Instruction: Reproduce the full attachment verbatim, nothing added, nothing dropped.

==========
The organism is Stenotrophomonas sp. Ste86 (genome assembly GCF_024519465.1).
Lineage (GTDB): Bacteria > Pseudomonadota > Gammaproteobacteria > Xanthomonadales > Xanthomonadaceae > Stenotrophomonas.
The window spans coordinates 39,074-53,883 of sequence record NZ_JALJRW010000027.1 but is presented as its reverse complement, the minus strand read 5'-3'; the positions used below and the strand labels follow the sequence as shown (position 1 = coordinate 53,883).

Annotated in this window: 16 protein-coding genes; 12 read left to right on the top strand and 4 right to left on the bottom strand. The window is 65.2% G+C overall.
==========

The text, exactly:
The organism is Stenotrophomonas sp. Ste86 (genome assembly GCF_024519465.1).
Lineage (GTDB): Bacteria > Pseudomonadota > Gammaproteobacteria > Xanthomonadales > Xanthomonadaceae > Stenotrophomonas.
The window spans coordinates 39,074-53,883 of sequence record NZ_JALJRW010000027.1 but is presented as its reverse complement, the minus strand read 5'-3'; the positions used below and the strand labels follow the sequence as shown (position 1 = coordinate 53,883).

Annotated in this window: 16 protein-coding genes; 12 read left to right on the top strand and 4 right to left on the bottom strand. The window is 65.2% G+C overall.